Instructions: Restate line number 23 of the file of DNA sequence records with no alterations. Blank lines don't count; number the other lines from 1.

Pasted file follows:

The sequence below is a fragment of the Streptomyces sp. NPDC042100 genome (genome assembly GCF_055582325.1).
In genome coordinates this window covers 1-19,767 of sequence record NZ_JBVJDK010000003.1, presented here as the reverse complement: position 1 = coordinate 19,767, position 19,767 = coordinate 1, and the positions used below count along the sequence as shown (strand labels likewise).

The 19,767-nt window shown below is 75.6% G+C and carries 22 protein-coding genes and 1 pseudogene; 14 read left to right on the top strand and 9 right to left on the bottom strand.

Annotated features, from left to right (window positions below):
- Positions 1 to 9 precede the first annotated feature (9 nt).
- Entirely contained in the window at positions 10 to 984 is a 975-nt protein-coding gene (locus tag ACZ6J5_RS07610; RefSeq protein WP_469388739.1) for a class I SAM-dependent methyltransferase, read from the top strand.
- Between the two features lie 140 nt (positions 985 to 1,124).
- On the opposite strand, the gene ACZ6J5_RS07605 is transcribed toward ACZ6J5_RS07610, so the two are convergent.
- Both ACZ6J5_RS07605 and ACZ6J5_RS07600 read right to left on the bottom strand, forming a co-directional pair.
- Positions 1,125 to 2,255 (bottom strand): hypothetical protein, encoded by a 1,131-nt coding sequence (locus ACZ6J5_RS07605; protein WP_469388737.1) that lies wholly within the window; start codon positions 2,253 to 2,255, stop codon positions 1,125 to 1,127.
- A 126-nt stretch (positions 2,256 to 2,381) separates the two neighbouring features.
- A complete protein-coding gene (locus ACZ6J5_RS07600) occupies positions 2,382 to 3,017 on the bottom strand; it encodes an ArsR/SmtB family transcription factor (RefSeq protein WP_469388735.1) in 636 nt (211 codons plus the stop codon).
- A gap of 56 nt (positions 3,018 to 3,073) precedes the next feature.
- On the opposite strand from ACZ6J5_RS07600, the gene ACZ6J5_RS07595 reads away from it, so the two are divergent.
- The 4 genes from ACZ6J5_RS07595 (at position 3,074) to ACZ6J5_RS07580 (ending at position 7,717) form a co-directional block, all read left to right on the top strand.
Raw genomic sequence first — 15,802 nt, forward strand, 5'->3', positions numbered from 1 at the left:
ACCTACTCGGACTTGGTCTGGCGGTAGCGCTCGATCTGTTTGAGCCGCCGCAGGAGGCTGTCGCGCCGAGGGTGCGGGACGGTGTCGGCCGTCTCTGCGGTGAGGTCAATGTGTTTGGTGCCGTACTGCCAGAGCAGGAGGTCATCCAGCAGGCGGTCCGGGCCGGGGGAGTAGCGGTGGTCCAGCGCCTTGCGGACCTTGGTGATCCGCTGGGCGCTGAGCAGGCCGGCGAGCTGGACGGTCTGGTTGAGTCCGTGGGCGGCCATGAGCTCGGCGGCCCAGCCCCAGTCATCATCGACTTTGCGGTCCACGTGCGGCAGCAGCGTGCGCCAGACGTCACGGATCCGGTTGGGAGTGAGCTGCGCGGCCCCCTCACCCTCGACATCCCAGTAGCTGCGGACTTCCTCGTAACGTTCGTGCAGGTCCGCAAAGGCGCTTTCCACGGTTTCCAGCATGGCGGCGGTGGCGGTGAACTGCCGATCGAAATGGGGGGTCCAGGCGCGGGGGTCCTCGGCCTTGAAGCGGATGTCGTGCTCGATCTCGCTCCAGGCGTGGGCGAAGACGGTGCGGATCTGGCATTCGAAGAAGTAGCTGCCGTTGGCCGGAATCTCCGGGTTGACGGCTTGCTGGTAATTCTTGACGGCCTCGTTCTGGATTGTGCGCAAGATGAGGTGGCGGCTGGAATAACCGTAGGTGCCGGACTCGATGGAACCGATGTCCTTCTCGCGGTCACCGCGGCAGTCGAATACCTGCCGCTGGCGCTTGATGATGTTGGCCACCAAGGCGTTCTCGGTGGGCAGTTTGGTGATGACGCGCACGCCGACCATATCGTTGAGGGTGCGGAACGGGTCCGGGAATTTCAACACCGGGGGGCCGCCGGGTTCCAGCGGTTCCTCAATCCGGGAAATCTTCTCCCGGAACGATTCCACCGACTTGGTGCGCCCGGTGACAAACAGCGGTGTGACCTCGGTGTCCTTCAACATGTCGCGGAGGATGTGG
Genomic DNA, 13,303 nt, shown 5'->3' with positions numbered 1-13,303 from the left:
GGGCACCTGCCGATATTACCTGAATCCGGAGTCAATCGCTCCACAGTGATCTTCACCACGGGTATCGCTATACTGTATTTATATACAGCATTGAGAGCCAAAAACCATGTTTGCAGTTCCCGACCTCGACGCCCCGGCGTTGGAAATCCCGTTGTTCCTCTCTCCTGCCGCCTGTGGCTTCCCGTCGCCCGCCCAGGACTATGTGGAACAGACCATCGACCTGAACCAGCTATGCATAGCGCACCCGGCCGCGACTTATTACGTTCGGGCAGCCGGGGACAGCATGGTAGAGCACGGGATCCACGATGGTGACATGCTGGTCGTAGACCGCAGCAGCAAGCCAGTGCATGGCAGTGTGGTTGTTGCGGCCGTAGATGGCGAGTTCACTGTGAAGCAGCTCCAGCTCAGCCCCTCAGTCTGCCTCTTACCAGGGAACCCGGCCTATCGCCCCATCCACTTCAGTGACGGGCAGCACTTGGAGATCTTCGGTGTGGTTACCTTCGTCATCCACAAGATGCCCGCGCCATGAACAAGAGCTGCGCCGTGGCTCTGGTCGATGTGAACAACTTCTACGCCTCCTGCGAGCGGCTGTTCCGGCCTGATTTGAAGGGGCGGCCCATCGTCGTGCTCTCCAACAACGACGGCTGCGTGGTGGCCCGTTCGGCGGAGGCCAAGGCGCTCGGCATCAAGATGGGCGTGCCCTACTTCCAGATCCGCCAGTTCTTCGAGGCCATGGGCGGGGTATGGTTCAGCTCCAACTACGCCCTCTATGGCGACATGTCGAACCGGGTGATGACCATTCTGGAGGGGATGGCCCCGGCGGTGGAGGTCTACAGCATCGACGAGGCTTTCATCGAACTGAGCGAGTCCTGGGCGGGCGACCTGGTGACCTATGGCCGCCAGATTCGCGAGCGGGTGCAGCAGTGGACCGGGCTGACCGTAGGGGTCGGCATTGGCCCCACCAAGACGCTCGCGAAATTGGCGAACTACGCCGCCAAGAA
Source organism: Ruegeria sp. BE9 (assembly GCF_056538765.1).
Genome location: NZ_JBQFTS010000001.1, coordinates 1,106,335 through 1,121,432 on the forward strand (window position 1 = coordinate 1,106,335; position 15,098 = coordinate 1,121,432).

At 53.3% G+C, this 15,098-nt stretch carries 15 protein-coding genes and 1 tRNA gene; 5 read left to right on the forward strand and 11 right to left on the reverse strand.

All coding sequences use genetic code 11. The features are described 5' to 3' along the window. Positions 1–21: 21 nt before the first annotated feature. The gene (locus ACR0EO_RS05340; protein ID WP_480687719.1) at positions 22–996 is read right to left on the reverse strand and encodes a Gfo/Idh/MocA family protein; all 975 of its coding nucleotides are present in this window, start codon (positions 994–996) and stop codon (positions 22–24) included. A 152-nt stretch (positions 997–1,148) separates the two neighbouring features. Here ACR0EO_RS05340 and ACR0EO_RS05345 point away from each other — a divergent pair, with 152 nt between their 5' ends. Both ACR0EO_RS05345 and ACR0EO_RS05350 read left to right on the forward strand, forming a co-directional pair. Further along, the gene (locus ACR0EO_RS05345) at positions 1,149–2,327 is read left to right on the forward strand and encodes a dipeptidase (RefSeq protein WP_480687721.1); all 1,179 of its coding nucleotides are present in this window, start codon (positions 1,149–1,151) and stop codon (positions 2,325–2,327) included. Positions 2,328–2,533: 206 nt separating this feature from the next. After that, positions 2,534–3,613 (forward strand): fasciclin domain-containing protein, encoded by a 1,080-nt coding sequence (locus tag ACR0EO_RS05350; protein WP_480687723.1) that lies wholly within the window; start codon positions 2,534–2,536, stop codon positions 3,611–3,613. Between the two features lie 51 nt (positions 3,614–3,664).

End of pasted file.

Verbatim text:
All coding sequences use genetic code 11. The features are described 5' to 3' along the window. Positions 1–21: 21 nt before the first annotated feature. The gene (locus ACR0EO_RS05340; protein ID WP_480687719.1) at positions 22–996 is read right to left on the reverse strand and encodes a Gfo/Idh/MocA family protein; all 975 of its coding nucleotides are present in this window, start codon (positions 994–996) and stop codon (positions 22–24) included. A 152-nt stretch (positions 997–1,148) separates the two neighbouring features. Here ACR0EO_RS05340 and ACR0EO_RS05345 point away from each other — a divergent pair, with 152 nt between their 5' ends. Both ACR0EO_RS05345 and ACR0EO_RS05350 read left to right on the forward strand, forming a co-directional pair. Further along, the gene (locus ACR0EO_RS05345) at positions 1,149–2,327 is read left to right on the forward strand and encodes a dipeptidase (RefSeq protein WP_480687721.1); all 1,179 of its coding nucleotides are present in this window, start codon (positions 1,149–1,151) and stop codon (positions 2,325–2,327) included. Positions 2,328–2,533: 206 nt separating this feature from the next. After that, positions 2,534–3,613 (forward strand): fasciclin domain-containing protein, encoded by a 1,080-nt coding sequence (locus tag ACR0EO_RS05350; protein WP_480687723.1) that lies wholly within the window; start codon positions 2,534–2,536, stop codon positions 3,611–3,613. Between the two features lie 51 nt (positions 3,614–3,664).